While many U.S. agencies have been using open-source software for years, the new emphasis on tightening budgets will make open-source packages more popular, Peterson predicted. In addition, many agencies will look for increased ways to customize their software using open-source packages, and some agencies will use open-source software to create private, or hybrid, clouds using open source, she said.
Agencies want the ability to "have more control over the software code," Peterson said.
Service-oriented architecture will also be driven by the focus on cloud computing, with a greater emphasis at agencies on what services best fit in the cloud, Peterson said.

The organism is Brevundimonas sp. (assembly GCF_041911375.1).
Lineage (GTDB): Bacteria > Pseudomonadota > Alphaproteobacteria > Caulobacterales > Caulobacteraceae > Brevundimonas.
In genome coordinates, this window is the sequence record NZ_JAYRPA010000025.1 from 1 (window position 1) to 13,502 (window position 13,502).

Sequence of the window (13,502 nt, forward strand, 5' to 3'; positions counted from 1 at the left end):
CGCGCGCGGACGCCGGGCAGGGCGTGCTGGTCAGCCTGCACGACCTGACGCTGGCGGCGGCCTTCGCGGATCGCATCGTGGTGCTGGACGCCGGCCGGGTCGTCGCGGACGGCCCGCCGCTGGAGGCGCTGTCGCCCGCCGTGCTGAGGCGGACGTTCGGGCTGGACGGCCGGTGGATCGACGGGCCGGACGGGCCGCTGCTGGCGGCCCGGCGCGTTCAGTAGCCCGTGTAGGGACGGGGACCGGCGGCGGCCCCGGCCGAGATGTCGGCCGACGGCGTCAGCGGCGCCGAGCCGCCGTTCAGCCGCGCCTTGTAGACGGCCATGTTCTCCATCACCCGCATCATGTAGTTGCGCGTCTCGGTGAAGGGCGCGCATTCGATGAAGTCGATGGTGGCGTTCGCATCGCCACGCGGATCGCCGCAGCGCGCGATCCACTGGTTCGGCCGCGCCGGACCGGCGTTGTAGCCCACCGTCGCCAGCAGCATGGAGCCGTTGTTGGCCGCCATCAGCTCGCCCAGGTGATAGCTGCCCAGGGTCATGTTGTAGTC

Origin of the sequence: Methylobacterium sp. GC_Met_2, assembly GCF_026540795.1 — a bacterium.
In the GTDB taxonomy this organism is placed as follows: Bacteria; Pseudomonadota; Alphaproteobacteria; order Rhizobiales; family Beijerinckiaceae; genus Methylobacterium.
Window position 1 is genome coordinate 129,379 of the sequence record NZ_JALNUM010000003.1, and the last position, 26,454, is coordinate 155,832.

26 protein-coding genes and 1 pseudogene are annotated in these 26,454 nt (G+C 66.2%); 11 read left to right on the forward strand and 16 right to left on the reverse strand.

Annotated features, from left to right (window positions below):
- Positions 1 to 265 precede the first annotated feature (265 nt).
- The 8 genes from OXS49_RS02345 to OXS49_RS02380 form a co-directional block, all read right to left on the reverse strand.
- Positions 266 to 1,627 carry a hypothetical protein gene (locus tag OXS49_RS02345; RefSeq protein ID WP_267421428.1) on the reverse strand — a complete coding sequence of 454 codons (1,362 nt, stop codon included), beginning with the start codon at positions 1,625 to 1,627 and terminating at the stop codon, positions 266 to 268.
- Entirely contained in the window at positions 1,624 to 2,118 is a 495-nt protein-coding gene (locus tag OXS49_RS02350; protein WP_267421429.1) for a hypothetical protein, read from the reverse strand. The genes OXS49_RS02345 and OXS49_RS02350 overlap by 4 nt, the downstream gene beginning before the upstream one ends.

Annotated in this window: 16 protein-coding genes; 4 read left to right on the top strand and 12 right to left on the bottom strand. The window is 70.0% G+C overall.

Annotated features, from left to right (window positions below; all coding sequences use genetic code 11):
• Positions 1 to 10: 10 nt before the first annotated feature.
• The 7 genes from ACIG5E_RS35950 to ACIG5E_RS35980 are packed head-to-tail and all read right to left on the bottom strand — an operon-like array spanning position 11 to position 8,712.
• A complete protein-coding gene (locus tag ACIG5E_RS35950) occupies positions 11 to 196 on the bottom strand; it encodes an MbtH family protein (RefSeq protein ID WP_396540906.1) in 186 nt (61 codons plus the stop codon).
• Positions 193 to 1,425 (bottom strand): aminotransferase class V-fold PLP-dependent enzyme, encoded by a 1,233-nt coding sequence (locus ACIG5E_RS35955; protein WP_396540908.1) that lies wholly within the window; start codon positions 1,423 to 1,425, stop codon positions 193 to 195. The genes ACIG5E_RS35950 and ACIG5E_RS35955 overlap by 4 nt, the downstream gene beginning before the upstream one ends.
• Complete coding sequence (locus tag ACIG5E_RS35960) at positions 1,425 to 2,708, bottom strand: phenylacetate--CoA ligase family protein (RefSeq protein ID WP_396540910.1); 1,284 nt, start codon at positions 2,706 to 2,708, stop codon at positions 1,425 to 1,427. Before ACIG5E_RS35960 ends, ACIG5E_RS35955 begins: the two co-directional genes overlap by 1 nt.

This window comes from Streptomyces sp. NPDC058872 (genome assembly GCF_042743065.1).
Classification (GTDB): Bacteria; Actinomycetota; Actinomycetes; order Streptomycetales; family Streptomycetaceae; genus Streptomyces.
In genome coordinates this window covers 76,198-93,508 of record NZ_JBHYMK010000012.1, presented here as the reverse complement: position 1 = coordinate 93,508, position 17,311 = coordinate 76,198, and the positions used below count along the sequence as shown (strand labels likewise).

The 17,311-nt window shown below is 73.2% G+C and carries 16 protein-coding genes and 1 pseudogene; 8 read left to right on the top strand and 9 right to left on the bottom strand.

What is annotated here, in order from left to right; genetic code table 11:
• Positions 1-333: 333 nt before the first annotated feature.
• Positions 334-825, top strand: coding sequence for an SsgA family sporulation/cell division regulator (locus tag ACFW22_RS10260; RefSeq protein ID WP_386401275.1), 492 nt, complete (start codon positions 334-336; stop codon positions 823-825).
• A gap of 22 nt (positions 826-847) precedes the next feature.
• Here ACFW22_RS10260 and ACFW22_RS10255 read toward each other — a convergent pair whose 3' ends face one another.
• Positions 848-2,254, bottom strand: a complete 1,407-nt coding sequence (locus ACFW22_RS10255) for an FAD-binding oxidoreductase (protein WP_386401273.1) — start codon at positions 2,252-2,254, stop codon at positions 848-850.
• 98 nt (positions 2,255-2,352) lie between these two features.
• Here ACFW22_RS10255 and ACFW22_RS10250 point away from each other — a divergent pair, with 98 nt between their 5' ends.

Obama's focus on government transparency and accountability will largely drive adoption of geospatial technologies, Peterson said. With government agencies looking for ways to better inform the public, maps seem like a good way to track government projects and spending, she said.
"Geospatial systems are the easiest way for the administration to share that data with you and me," she said.
Input's report on emerging government technologies is based on surveys with federal and IT industry professionals. Nearly half of those surveyed said the five technologies listed in the report will have a major impact their technology environments, despite concerns over security and up-front costs, Input said.